The Bible says “And ye shall know the truth, and the truth shall make you free” (John 8:32). Why hide what the truth reveals when it is so beneficial to us? And why do those who proclaim the truth make us feel so uncomfortable when it’s presented to us? Can’t we just accept the truth and go about our lives? The answer is that truth is not a concept, ideology, or philosophy. Truth is a person, and His name is Jesus Christ. He declared, “I am the way, the truth, and the life” (John 14:6 emphasis mine). When we hate hearing the truth, we actually hate or reject Christ and what He has done for us on the cross, because He is the Truth. He brings out in us the sin we’d rather not know about or let go of.
Jesus and sin don’t mix. We either live in sin and die eternally lost in perpetual judgment, or we completely yield ourselves to Jesus and live forever with Him with real joy and peace in Heaven. Disguising the truth and what it reveals by sugarcoating it is like a sick person who hates the taste or after-effects of the medicine given to cure him. Many prefer to thoroughly dilute medicine with something more enjoyable, instead of just taking it the way it is. The end result is better tasting—but completely ineffectual. Ultimately they consider the medicine useless and continue to be sick, hoping for a better cure while slowly dying each day.
This is the reason Jesus willingly came to Earth to offer His life as a sacrifice for us by dying on the cross. He knew that we could never be free from the bondage of sin by our own ability. He knew that without divine intervention, sin would destroy everything in time and life would cease to exist. God did not create this universe as one solitary act with everything in it designed to die off and never continue. He wants us to be with Him now and forever. That is the reason He sent His sinless Son to fulfill all of the laws or demands He set forth, since we could not fulfill them on our own because of sin. Now He wants us to come to Him and willingly love and obey Him. When we insist on living our lives without Him, we are living in sin, and are disobedient to Him and His Word, the Bible.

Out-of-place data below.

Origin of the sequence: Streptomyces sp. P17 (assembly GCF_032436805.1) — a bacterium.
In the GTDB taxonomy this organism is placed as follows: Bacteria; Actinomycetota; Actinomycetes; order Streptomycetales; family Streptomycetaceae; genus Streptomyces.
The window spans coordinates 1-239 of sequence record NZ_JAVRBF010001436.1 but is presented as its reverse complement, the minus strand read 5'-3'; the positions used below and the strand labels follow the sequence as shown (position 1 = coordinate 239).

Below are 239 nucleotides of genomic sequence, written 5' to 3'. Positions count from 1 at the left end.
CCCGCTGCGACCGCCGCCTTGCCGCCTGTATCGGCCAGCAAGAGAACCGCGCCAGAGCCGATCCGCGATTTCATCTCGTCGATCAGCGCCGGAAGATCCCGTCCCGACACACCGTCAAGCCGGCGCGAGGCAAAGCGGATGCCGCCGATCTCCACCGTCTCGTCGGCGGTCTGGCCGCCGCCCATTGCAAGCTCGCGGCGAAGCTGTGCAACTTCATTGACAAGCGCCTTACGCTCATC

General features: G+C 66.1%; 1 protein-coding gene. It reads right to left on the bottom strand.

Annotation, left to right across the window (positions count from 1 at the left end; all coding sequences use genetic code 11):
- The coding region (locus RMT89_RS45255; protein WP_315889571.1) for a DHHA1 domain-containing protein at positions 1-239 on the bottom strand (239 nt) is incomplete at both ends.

The inevitable is only delayed when we constantly refuse to know the truth because we have sugarcoated it or covered it up. The more we live for the pleasures of sin and fall for the ‘sweetness’ we are offered, the deeper we go in sin—until we die for all eternity, separated from the only cure. The Bible says, “…it is appointed unto men once to die, but after this the judgment” (Hebrews 9:27). After we die, there is no hope any longer. We don’t get another chance. There will be no more sugarcoating sin or anything else then, because we will have reached the bottom of that slippery slope—the point of no return. Here the real ugliness of sin rears its head and won’t let us go. The pain and repulsiveness of the truth no longer matter either, since it can no longer help us.
There is good news though! Jesus is fully able to pull us up from that slippery slope before we reach the bottom—if we will just cry out to Him and let Him. There is no depth of sin He cannot bring us out of. Throughout history, man has always been the one who left God. But (contrary to what we may have been told) God has never left us. No matter how sinful we may be, God is always ready to forgive our sin and allow us to be His children, if we ask Him to. We need to stop sweetening or covering up what the truth reveals in us and allow it to free us from the bondage of sin instead. We need to seek forgiveness from God for our sinful ways and repent of them. Then we can accept Jesus into our heart. When we feed on what has been heavily sweetened, it will only leave us dissatisfied in the end, longing for even more sweetening. But if we feed on the whole Truth, Jesus Christ and His Word, we will find complete satisfaction.
For more information on how to know God please visit our page on the Way to God.